Today, I’m sharing my review of Clarissa Harwood’s recently released novel! The Curse of Morton Abbey is a gothic tale of fortitude, loyalty, secrets, and romance set near the end of the Victorian period in England. It’s just the type of story I like to read in the fall!
Jane Eyre meets The Secret Garden in a gothic novel of romantic suspense set in 1890s Yorkshire.
Solicitor Vaughan Springthorpe knows perfectly well that Sir Peter Spencer’s offer of employment seems too good to be true: he hires her sight unseen, offering a suspiciously large salary to prepare the sale of Morton Abbey, his crumbling Yorkshire estate. But few people in late-Victorian England will entrust their legal affairs to a woman, and Vaughan is desperate to prove herself.
Once at Morton, Vaughan discovers that someone is determined to drive her away. An intruder tries to enter her bedroom at night, gunshots are fired outside her window, and an eerie crying echoes from the uninhabited second floor. Even Netherton, the nearest village, seems odd: the picturesque houses and perfect-looking families are haunted by dark secrets connected to Morton Abbey itself.
To complete her work and solve the mystery at the heart of Morton, Vaughan needs the help of Joe Dixon, the handsome gardener, and Nicholas Spencer, her employer’s irascible invalid brother. But with her questions diverted, her progress thwarted, and her sleep disrupted by the crying, will Vaughan escape Morton Abbey with her sanity intact or be cursed by the secrets within?
The Curse of Morton Abbey delivers a gothic and smart spin on a classic yet tells a unique and triumphant story of the power of love. Its slightly spooky and atmospheric tone contrasts with its brighter elements and themes to deliver a vivid and emotional depiction of loyalty.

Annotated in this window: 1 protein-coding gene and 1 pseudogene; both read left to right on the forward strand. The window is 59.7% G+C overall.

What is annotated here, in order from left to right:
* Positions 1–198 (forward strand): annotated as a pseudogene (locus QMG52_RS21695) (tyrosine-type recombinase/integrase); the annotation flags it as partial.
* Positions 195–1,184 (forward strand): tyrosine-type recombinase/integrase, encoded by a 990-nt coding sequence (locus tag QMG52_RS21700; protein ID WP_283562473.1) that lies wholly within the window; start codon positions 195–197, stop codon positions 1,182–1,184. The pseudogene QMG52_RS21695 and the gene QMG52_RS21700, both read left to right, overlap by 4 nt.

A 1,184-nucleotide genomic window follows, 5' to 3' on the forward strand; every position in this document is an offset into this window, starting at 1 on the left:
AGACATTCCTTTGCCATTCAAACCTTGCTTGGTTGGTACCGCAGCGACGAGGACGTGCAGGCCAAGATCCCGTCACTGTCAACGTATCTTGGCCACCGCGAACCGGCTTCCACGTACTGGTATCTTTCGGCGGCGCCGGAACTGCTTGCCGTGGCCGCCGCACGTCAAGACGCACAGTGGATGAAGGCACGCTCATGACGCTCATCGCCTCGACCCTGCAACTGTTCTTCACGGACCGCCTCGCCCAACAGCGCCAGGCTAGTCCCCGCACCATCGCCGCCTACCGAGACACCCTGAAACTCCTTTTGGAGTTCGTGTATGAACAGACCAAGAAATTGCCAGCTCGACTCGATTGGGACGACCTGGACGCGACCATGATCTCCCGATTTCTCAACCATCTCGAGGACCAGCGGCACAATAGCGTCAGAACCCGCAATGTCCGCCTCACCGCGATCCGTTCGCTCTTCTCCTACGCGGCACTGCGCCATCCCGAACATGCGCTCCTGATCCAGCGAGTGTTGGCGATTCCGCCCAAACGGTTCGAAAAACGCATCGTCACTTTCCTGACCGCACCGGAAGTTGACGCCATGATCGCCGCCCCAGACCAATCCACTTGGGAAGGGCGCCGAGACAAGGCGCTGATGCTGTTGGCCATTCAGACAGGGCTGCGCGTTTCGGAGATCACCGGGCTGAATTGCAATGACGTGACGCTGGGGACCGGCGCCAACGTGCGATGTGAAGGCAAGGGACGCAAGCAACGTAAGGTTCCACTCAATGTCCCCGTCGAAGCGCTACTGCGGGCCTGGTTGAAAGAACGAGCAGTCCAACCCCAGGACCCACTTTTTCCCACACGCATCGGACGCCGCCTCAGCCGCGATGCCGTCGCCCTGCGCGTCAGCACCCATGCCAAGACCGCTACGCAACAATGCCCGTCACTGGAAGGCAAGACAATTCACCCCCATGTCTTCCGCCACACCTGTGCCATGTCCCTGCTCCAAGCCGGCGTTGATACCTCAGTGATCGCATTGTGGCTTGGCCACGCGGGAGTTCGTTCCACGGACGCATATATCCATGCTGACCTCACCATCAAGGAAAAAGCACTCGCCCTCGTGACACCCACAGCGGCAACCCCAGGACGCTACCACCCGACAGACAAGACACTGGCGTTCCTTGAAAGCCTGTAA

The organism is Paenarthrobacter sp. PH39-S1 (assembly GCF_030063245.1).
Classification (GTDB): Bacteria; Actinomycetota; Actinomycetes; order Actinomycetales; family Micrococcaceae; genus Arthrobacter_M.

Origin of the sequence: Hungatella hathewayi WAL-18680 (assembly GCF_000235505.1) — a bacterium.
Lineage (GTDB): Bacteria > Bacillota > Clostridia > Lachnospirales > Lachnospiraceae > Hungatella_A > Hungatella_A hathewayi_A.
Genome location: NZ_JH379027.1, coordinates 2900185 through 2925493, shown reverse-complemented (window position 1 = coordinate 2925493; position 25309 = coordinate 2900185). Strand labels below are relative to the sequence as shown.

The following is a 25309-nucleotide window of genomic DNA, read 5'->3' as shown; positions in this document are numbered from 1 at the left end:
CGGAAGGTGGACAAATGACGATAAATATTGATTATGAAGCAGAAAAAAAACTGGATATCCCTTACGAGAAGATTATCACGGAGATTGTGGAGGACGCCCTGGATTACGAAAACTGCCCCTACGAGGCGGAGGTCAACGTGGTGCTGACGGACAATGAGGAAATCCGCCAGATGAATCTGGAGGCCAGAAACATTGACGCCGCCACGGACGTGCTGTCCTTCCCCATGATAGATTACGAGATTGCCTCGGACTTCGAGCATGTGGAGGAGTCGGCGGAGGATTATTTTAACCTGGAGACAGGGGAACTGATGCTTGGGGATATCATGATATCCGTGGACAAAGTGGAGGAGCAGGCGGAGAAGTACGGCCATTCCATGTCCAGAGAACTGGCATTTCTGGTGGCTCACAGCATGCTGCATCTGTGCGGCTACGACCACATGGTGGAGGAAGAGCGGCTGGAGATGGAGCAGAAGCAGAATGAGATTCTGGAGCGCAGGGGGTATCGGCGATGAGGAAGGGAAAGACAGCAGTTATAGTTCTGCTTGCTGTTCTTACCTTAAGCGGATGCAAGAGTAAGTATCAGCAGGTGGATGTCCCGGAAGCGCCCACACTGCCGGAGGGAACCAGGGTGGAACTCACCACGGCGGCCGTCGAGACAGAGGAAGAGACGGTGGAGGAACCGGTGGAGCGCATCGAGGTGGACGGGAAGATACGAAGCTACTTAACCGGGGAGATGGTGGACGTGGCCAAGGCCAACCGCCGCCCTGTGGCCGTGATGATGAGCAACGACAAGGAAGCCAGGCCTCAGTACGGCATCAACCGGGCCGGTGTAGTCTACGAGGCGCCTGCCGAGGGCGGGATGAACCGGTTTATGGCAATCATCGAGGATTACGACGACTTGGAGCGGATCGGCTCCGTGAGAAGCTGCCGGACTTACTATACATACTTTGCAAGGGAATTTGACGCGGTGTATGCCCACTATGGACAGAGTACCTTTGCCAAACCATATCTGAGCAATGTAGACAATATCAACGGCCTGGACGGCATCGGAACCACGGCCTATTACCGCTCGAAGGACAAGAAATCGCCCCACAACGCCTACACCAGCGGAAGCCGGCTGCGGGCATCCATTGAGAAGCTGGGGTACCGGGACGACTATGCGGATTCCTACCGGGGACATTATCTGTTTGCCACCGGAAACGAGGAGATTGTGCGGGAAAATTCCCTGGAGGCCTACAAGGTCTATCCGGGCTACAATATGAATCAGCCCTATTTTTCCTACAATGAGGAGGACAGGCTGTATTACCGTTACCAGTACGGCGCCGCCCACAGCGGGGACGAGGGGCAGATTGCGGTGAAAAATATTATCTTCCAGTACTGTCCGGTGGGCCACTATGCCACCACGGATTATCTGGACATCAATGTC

Vaughan is a formidable heroine who comes into her own with agency and an unexpected romance. As she spends time at Morton Abbey, she finds the friendship she needs: gradual and insightful with Nicholas, fast and joyfully with Joe. I loved experiencing the twists and surprises through her POV and seeing how she learns love can conquers all.
Morton Abbey is a character all its own, with threatening, mysterious noises and secrets hinted at by the household and nearby town. It is scary to Vaughan for those reasons, but it is all the more portentous as a place where she is challenged to confront herself: her physical flaws, her mental capabilities, and her emotional vulnerability.
I really like the way The Curse of Morton Abbey considers the scenario of the classic The Secret Garden with grown-up leads and draws out the element of sacrifice with some influence by Brontë’s Jane Eyre. This novel has a different feel than Clarissa’s previous ones — it is more mysterious than her Edwardian romance titles. Reading this book makes me appreciate her skill in storytelling all the more with her versatility and voice still carrying a heavy dose of feminism in the context of the era yet drawing out tones fitting of its gothic setting.
Thank you to the publisher for the review copy. This is my honest review.